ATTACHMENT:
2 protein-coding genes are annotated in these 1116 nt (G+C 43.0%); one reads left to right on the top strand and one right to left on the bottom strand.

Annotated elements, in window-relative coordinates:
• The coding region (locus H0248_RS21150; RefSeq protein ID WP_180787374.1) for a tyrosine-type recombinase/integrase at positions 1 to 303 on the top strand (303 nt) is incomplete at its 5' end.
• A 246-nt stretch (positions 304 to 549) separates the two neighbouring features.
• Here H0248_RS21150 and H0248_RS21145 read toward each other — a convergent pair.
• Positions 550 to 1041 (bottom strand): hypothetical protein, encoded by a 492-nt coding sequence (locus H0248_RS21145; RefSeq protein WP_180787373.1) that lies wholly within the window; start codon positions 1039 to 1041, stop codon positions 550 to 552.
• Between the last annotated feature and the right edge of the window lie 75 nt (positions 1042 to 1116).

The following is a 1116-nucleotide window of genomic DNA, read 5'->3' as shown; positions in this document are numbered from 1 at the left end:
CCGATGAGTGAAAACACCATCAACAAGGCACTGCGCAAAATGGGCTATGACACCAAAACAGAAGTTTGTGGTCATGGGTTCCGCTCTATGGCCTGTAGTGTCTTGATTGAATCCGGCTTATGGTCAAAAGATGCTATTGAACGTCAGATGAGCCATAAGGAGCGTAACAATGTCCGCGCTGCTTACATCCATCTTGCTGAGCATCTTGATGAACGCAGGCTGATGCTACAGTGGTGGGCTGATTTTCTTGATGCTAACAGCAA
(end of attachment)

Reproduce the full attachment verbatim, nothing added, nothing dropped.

2 protein-coding genes are annotated in these 1116 nt (G+C 43.0%); one reads left to right on the top strand and one right to left on the bottom strand.

Annotated elements, in window-relative coordinates:
• The coding region (locus H0248_RS21150; RefSeq protein ID WP_180787374.1) for a tyrosine-type recombinase/integrase at positions 1 to 303 on the top strand (303 nt) is incomplete at its 5' end.
• A 246-nt stretch (positions 304 to 549) separates the two neighbouring features.
• Here H0248_RS21150 and H0248_RS21145 read toward each other — a convergent pair.
• Positions 550 to 1041 (bottom strand): hypothetical protein, encoded by a 492-nt coding sequence (locus H0248_RS21145; RefSeq protein WP_180787373.1) that lies wholly within the window; start codon positions 1039 to 1041, stop codon positions 550 to 552.
• Between the last annotated feature and the right edge of the window lie 75 nt (positions 1042 to 1116).

The following is a 1116-nucleotide window of genomic DNA, read 5'->3' as shown; positions in this document are numbered from 1 at the left end:
CCGATGAGTGAAAACACCATCAACAAGGCACTGCGCAAAATGGGCTATGACACCAAAACAGAAGTTTGTGGTCATGGGTTCCGCTCTATGGCCTGTAGTGTCTTGATTGAATCCGGCTTATGGTCAAAAGATGCTATTGAACGTCAGATGAGCCATAAGGAGCGTAACAATGTCCGCGCTGCTTACATCCATCTTGCTGAGCATCTTGATGAACGCAGGCTGATGCTACAGTGGTGGGCTGATTTTCTTGATGCTAACAGCAA